A controversial master plan community took a giant step towards construction this week when the San Diego County Board of Supervisors narrowly approved the Adara development along Proctor Valley Road on unincorporated land between Chula Vista and Jamul.
Adara promises to bring more than a thousand new homes, a new elementary school, and a new fire station. NBC 7 previewed this County’s pending decision last year.
The development will pave Proctor Valley, which is currently dirt and gravel. Adara’s developers said they would use a series of roundabouts to control traffic.
The road that connects Chula Vista to Jamul is considerably different now. Only a few cars take Proctor Valley every hour, and it’s mostly desolate on both sides of the road. It’s just the way Jamul resident Mick Michels likes it.
“Just, yeah, just the openness of it,” said Michels. “There aren’t very many people from Chula who want to come to Jamul.”
Michels has lived in Jamul long enough to remember the town’s first and second stop lights.
“It will be interesting to see what all that change makes,” he said.
Adara will certainly increase the amount of traffic through Proctor Valley.
“I think it’s a great plan,” said County Supervisor Greg Cox. “I think it’s been well implemented.”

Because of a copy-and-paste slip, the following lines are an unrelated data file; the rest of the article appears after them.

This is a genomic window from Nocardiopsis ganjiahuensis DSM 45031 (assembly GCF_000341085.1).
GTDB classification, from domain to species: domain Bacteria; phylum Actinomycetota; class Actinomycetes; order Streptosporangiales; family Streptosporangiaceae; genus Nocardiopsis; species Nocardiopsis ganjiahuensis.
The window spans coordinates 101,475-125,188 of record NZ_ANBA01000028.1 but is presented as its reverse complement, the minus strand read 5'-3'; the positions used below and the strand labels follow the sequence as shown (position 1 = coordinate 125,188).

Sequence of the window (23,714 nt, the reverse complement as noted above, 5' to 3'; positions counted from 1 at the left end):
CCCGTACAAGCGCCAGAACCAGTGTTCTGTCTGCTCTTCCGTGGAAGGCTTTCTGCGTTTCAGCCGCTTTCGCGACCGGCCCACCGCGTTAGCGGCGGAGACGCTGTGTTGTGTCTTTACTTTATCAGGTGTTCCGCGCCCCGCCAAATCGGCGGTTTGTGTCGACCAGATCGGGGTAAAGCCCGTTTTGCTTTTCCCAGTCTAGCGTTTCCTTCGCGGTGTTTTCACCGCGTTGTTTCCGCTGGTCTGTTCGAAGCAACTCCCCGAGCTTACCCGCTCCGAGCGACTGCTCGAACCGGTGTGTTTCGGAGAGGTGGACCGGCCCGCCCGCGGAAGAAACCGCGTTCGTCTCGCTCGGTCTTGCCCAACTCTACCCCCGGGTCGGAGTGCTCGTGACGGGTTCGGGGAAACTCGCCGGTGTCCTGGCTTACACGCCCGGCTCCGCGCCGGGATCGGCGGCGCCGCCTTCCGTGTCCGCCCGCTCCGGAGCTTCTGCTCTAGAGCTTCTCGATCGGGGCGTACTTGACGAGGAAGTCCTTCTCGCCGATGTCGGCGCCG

Supervisor Cox is one of the three on the board to approve Adara.
“We have a housing crisis in this region. So, this is going to address part of that problem,” said Supervisor Cox.
He said a majority of Adara’s homes are expected to be for middle and upper-middle incomes. However, he said families would be moving up to those homes, leaving more affordable homes available.
“I know there’s some opposition, but I think it’s misplaced,” added Cox.
Michels and a number of Facebook comments criticized the traffic, the impact on nature, schools, and the location in regards to wildfires.
A spokesman for Adara’s developer said they would work with the State of California and County of San Diego to try to have a minimal impact on the surrounding wildlife preserve. He added those permits would likely delay the start of construction for months, possibly years.
Supervisor Cox said Adara would include a new elementary school. The Chula Vista Elementary School District has planned for a new school in the community for several years. However, Supervisor Cox said existing middle and high schools could handle the other students.
Supervisor Cox also said CalFire worked with Adara on a wildfire plan. The development is planned for an open space that is largely covered in low-lying brush.
“With the defensible space and with the building standards that will be imposed, we think it’s a safe project,” said Cox.
The County of San Diego first approved the Adara project in 1994. An updated version was approved Wednesday by a narrow 3-2 vote.